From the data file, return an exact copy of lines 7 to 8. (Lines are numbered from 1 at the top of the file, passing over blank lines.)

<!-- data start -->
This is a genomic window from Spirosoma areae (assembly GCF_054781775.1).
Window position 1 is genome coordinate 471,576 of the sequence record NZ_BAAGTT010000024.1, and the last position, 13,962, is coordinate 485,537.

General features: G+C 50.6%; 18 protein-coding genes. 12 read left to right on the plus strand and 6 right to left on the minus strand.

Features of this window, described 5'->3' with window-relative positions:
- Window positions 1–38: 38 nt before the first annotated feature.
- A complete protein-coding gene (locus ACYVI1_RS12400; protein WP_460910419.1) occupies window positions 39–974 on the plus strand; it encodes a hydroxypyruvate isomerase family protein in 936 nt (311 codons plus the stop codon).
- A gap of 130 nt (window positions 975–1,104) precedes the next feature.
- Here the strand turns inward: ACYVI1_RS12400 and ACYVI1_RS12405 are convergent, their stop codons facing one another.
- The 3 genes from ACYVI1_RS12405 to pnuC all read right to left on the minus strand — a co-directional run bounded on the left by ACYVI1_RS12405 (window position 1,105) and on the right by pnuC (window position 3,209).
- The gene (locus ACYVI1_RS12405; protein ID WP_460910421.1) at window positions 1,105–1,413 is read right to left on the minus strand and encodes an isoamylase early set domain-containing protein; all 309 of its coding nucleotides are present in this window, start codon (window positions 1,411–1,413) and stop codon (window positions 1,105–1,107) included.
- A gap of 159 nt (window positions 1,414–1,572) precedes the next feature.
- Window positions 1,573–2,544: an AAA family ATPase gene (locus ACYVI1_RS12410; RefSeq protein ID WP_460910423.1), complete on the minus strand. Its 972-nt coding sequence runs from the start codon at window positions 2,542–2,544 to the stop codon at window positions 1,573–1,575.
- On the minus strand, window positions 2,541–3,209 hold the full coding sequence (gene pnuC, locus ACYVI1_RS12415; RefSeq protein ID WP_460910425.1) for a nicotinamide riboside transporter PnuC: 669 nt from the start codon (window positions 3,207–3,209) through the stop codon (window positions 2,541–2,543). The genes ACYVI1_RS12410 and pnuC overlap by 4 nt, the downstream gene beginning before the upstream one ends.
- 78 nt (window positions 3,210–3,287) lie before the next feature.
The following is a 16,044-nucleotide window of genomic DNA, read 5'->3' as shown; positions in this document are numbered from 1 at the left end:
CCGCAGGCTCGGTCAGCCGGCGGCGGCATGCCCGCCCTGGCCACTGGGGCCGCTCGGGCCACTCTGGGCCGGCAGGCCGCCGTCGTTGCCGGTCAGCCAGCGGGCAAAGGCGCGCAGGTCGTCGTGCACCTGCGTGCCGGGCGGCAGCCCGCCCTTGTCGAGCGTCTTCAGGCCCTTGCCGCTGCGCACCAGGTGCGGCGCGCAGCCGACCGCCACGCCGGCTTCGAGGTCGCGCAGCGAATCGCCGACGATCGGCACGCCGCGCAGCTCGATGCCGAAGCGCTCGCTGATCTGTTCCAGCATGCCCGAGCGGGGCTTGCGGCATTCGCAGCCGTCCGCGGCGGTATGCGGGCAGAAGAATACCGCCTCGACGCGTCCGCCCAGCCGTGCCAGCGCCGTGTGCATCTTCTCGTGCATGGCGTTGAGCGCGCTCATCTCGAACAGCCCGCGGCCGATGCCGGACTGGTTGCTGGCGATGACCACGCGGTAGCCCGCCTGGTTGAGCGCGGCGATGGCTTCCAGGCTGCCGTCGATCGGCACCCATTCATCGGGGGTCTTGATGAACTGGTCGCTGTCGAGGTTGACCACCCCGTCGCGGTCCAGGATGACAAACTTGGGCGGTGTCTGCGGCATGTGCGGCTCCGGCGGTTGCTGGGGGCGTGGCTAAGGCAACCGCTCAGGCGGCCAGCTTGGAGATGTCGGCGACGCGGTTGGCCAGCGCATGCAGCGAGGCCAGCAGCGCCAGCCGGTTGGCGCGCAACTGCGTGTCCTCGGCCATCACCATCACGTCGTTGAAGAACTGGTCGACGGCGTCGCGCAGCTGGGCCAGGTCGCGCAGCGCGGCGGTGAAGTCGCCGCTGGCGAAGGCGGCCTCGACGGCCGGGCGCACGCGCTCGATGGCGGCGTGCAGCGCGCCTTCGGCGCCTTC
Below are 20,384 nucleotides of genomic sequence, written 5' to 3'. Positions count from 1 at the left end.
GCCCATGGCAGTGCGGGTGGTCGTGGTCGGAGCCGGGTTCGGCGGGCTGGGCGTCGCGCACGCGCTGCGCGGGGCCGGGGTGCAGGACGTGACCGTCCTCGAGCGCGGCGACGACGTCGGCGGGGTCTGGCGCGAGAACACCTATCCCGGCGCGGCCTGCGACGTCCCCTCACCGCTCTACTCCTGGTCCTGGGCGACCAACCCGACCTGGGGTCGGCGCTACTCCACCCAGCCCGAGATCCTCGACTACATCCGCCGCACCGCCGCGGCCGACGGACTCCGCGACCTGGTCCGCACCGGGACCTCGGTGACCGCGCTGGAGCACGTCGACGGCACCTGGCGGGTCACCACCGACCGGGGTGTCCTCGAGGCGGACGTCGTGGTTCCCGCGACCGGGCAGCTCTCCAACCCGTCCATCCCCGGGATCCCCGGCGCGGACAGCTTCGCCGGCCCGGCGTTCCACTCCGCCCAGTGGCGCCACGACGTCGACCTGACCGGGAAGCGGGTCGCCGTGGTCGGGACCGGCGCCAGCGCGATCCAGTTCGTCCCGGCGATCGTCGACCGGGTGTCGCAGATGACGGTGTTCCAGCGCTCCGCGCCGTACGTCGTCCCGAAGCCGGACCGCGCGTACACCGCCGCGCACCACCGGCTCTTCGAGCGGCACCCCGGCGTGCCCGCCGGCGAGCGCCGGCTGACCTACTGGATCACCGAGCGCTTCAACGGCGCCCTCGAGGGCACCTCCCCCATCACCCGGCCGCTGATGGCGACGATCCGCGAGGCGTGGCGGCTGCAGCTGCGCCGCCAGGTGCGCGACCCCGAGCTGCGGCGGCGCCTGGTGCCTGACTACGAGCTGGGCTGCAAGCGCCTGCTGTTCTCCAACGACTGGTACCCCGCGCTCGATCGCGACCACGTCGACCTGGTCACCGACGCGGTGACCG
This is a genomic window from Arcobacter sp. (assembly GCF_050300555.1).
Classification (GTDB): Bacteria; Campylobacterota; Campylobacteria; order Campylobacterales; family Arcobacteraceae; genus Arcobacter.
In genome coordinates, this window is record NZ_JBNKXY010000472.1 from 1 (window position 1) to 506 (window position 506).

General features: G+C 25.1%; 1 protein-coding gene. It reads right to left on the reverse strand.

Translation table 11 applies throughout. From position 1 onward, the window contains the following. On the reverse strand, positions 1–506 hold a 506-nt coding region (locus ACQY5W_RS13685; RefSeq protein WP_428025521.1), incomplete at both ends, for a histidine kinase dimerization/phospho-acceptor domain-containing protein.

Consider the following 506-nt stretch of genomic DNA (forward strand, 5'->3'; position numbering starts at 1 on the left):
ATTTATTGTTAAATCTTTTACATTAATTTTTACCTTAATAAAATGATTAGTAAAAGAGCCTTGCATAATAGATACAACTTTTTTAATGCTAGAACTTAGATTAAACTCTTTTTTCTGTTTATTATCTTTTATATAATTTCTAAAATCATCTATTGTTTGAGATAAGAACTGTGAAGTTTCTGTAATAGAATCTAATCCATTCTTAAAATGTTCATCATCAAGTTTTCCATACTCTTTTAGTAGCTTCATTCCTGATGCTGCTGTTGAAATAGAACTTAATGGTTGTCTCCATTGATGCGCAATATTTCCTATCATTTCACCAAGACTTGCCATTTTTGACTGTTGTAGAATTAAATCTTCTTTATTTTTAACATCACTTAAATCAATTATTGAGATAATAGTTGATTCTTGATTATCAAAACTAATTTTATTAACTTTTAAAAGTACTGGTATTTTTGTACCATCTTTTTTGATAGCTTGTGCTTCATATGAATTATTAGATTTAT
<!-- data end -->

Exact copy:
- A gap of 130 nt (window positions 975–1,104) precedes the next feature.
- Here the strand turns inward: ACYVI1_RS12400 and ACYVI1_RS12405 are convergent, their stop codons facing one another.